What’s in a name: the ambiguity and complexity of technology enhanced learning roles
Contributor(s)Swinburne University of Technology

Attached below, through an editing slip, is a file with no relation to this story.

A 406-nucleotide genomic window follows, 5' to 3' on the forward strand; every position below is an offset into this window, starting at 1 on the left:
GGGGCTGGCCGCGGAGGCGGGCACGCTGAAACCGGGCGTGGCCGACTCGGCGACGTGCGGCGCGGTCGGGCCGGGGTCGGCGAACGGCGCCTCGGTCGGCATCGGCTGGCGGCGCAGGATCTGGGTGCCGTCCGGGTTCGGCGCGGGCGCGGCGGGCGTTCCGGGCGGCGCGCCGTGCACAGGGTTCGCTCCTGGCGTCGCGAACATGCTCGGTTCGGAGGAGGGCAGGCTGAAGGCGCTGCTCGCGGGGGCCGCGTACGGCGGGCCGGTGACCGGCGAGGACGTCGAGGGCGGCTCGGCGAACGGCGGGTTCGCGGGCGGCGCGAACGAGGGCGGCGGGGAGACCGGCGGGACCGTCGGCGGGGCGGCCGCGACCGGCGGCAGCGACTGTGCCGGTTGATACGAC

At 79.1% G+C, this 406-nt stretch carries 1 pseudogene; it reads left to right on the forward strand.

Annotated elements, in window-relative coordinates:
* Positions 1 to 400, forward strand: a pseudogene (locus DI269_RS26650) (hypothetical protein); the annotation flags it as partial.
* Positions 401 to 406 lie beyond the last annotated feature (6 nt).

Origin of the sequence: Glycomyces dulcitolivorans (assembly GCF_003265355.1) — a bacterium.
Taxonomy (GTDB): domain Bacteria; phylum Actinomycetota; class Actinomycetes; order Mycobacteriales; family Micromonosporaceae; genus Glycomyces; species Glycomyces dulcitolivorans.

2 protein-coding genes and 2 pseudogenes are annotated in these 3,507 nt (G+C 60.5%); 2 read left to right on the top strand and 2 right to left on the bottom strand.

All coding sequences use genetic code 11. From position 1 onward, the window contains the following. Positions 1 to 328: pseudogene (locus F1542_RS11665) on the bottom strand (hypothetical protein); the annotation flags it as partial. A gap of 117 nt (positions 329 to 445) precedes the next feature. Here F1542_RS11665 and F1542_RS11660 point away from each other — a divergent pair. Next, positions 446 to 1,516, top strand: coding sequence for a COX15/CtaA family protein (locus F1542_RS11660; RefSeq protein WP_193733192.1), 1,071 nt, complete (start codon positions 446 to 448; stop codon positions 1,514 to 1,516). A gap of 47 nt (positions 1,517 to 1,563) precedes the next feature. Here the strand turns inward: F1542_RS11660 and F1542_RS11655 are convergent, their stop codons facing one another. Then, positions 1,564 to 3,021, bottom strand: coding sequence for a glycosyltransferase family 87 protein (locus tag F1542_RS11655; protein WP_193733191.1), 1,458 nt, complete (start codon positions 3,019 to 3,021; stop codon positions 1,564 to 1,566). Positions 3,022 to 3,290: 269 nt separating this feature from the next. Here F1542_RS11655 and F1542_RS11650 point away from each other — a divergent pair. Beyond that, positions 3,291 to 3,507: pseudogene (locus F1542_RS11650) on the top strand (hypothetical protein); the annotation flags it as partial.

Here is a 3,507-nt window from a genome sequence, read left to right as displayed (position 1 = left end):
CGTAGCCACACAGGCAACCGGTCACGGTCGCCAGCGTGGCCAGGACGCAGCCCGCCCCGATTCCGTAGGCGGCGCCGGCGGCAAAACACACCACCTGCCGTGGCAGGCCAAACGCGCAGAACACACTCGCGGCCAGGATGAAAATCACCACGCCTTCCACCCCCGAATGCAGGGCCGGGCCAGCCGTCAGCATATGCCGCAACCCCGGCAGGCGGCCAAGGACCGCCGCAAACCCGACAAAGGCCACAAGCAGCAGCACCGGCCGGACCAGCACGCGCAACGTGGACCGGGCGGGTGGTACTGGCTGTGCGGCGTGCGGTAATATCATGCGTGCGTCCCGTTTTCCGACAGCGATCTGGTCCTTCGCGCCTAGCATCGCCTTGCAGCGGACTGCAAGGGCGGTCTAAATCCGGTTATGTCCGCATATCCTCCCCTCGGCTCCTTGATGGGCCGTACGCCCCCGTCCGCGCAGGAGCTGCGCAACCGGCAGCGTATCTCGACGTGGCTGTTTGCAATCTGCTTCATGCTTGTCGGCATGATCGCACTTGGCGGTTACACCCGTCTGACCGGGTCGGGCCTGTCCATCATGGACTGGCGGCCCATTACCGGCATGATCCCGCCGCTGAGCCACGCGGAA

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AbstractWith the growing ubiquity of educational technology, there has been an increased need for specialised practitioners to advise on and support technology enhanced learning within Higher Education. Academic developers, instructional designers and educational technologists are all examples of these skilled individuals typically working in ‘third space’ that c rosses complex boundaries - between the pedagogical and technological, and the academic and professional. However, role titles and descriptions of duties are often unclear at best, with a lack of consistent terminology used across institutions and in the literature. This can lead to confusion and tensions when working with multiple institutional stakeholders who are uncertain about the abilities and knowledge of people in these roles; potentially exacerbating ‘the academic/professional divide’ in Higher Edu cation and weakening the collaborative relationship between TEL workers and academics. This paper presents a synthesis of key literature related to contemporary TEL advisor and support roles in Higher Education alongside a preliminary analysis of 37 recent position descriptions of these roles. The application of social practice theory as our conceptual framework enables us to further explore the significance of practices in defining and differentiating these roles. This paper offers a step forward to the ways in which clarity and consistency of these roles might be sought. Future implications of this study are included for further consideration.